Russia asks U.N. Security Council to discuss North Korea sanctions Thursday

UNITED NATIONS (Reuters) - Russia has asked the United Nations Security Council to discuss North Korea sanctions on Thursday, diplomats said, a move that comes after a planned meeting between top U.S. and North Korean officials in New York this week was postponed.

It was not immediately clear why Russia wanted the council to discuss the issue, though China’s foreign ministry said last month that Beijing, Moscow and Pyongyang believed it necessary to consider adjusting the U.N. sanctions at an appropriate time.

The 15-member Security Council has unanimously boosted sanctions on North Korea since 2006 in a bid to choke off funding for Pyongyang’s nuclear and ballistic missile programs.

China and Russia have said the council should reward Pyongyang for the “positive developments” after U.S. President Donald Trump and North Korean leader Kim Jong Un met in June and Kim pledged to work toward denuclearization.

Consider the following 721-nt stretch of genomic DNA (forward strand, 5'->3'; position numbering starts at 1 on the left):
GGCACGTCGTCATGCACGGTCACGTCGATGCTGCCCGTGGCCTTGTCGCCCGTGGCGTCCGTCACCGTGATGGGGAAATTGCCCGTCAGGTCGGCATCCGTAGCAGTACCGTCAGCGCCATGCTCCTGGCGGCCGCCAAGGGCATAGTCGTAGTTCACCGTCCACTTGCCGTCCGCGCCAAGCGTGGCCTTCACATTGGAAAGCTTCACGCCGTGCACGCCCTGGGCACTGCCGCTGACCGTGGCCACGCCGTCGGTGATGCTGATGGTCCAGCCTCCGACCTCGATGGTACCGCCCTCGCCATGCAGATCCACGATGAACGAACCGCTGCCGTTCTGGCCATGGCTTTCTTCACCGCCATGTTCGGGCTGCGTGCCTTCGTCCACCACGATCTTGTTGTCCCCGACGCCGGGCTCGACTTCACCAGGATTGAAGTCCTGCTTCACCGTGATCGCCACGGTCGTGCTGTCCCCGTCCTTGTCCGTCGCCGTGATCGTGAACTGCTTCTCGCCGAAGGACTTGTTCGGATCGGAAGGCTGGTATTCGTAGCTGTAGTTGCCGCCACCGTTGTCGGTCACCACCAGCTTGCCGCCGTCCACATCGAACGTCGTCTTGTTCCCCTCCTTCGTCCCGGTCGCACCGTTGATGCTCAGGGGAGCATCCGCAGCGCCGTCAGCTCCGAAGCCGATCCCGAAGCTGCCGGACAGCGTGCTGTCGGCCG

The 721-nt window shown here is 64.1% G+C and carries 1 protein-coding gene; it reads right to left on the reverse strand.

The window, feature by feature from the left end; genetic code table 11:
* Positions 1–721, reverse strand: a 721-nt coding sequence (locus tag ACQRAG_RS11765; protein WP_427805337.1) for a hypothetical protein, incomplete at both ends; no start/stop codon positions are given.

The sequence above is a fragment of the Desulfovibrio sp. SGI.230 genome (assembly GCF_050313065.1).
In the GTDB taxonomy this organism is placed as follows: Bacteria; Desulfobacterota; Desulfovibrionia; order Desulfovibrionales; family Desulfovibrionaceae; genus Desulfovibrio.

But the United States and other Western powers have said sanctions must be enforced until there is full denuclearization. U.S. Ambassador to the United Nations Nikki Haley has also accused Russia of cheating on U.N. sanctions on North Korea.

U.S. Secretary of State Mike Pompeo had been due to meet senior North Korean official Kim Yong Chol in New York on Thursday to try to pave the way for a second summit between Trump and Kim and make progress on denuclearization.

The State Department announced on Wednesday that the talks would be rescheduled, but gave no reason for the delay. North Korea’s U.N. mission did not immediately respond to a request for comment on the postponement of the talks.

North Korea’s foreign minister told the United Nations in September that continued sanctions were deepening its mistrust of the United States and there was no way the country would give up its nuclear weapons unilaterally under such circumstances.

In July, Russia and China delayed a U.S. push for the Security Council’s sanctions committee to order a halt to refined petroleum exports to North Korea, asking for more detail on a U.S. accusation that Pyongyang had breached sanctions, diplomats said.

Reporting by Michelle Nichols; Editing by Dan Grebler and James Dalgleish